Welcome to Unitarian Universalism, a religion that celebrates diversity of belief and is guided by Seven Principles. Our congregations are places where we gather to nurture our spirits and put our faith into action through social justice work in our communities and the wider world. There is a rich dialogue in our congregations about many spiritual topics. While our congregations uphold shared principles, individual Unitarian Universalists may discern their own beliefs about spiritual, ethical, and theological issues.
Newcomers are always welcome in Unitarian Universalist congregations. There is no formal conversion process, so becoming a Unitarian Universalist is simply a matter of self-identification. Membership is voluntary and is an invitation to live out the UU principles and support the work of the congregation both with time and treasure.
Our Unitarian Universalist faith has evolved in the United States since 1793 through a long history, with theological origins in centuries-old European Christian traditions. Today Unitarian Universalism is a non-creedal faith which allows individual Unitarian Universalists the freedom to search for truth on many paths.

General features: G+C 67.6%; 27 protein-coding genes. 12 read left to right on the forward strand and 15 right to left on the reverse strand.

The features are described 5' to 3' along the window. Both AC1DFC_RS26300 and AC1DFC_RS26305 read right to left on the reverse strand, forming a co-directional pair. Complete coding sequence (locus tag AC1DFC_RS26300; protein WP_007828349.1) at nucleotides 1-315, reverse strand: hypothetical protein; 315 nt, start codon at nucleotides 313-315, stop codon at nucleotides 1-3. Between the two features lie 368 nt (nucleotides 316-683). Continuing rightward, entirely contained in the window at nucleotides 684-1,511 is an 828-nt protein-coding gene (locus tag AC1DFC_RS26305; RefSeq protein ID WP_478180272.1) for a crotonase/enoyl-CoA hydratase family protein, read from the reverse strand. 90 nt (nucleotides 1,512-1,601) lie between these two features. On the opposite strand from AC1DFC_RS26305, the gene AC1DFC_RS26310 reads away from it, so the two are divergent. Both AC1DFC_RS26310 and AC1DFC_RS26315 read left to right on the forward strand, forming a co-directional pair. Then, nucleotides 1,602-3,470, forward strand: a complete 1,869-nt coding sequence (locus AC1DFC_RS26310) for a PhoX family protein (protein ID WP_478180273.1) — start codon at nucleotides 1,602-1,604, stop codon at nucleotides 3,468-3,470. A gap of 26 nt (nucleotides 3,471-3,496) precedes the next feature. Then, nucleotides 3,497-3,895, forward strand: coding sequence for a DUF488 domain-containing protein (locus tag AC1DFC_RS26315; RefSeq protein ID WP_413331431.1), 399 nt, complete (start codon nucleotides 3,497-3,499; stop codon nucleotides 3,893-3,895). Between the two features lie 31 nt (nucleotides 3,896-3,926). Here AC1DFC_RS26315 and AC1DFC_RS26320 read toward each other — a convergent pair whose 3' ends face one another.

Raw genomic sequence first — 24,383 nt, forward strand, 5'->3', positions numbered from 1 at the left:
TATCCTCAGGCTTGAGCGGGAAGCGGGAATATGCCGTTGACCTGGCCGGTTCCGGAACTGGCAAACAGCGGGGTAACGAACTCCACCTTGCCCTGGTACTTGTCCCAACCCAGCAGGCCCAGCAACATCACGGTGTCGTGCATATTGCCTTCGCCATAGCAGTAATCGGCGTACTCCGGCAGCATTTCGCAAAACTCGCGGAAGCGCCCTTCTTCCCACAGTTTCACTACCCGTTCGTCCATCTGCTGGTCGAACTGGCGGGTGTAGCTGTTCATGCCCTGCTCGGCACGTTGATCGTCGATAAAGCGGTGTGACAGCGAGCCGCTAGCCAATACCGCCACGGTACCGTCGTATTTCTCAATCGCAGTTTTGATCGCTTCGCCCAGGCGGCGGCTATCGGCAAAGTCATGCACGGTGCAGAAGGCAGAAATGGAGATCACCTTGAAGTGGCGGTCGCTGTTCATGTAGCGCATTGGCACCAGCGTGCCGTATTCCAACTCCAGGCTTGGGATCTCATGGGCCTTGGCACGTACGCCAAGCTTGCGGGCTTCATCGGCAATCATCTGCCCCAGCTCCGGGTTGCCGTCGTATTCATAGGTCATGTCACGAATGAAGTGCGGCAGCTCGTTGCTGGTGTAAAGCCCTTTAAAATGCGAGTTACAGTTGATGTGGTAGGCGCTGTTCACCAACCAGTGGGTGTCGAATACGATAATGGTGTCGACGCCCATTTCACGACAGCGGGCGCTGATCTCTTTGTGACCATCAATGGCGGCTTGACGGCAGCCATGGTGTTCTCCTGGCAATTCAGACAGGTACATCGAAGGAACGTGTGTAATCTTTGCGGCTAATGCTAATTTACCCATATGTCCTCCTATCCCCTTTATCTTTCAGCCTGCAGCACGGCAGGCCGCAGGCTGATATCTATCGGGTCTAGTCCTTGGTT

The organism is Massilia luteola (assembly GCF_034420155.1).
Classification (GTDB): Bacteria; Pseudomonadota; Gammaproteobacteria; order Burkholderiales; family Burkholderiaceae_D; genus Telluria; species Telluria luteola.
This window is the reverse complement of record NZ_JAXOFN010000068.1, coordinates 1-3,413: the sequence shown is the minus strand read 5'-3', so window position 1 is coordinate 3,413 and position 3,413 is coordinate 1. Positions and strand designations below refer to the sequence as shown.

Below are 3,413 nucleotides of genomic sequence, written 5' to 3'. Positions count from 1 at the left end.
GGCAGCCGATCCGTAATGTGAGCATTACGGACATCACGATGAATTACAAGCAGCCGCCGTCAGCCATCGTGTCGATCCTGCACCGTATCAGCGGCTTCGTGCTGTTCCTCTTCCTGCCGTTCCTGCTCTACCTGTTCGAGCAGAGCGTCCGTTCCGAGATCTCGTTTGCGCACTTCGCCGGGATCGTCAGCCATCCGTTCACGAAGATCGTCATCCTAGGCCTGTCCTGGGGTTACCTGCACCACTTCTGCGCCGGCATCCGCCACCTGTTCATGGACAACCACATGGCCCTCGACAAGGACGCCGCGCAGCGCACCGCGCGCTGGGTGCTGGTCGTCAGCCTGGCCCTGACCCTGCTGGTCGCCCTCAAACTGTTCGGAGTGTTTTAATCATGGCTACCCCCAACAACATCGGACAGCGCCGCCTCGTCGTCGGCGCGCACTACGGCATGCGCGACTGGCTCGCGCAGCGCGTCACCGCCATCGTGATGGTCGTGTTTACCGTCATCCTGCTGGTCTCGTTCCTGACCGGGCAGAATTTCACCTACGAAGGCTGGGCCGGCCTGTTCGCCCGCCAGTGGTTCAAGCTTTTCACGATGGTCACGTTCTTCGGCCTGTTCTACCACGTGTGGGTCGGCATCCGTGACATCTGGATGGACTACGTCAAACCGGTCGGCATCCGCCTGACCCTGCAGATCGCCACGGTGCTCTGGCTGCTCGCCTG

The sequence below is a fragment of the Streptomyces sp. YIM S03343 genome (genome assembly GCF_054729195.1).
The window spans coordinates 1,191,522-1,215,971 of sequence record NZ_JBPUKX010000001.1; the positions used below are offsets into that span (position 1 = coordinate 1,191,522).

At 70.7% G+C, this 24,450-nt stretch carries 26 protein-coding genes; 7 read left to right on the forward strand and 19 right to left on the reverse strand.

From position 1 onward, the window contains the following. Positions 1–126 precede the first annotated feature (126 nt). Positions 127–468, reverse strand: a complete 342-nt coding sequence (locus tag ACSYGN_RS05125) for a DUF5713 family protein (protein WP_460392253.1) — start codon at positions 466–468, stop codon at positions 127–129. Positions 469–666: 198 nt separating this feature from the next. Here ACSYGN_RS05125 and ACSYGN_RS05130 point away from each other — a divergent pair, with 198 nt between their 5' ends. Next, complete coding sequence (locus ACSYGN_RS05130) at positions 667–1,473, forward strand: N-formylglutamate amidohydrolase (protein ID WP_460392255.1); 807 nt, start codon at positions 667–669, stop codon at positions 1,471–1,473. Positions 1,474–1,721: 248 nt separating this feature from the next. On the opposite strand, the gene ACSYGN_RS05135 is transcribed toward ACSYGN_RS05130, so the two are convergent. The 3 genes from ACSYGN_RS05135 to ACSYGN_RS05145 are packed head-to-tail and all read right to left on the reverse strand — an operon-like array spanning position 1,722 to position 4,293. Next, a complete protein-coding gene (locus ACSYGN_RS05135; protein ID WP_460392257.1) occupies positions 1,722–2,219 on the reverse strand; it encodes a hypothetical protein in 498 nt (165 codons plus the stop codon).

Unitarian Universalists have long recognized that human beings are born into a state of freedom, and that what we choose to do with our freedom is a tremendous individual responsibility.
Because of this, Unitarian Universalists are not free to "believe whatever we want." Rather, we are compelled to claim the truth of our experience, test it in spiritual community, and use whatever gifts of intellect and inspiration life has endowed us with for the greater common good.
We believe in using our ability to think. We have long recognized that once upon a time ancient truth came into the world through human minds and hearts. We believe that sacred texts were once upon a time created by inspired, gifted human beings, whether or not they were inspired by God. But more importantly, we don't think that every great idea has yet seen the light of day. We think that new truth will continue to be discovered.
As much as we value the individual, we also have a great love of community. What holds us together in spiritual community is our freely made agreement to a shared set of common principles. We are a covenantal religious tradition, which means that our sacred promises to one another in all our relationships hold us together.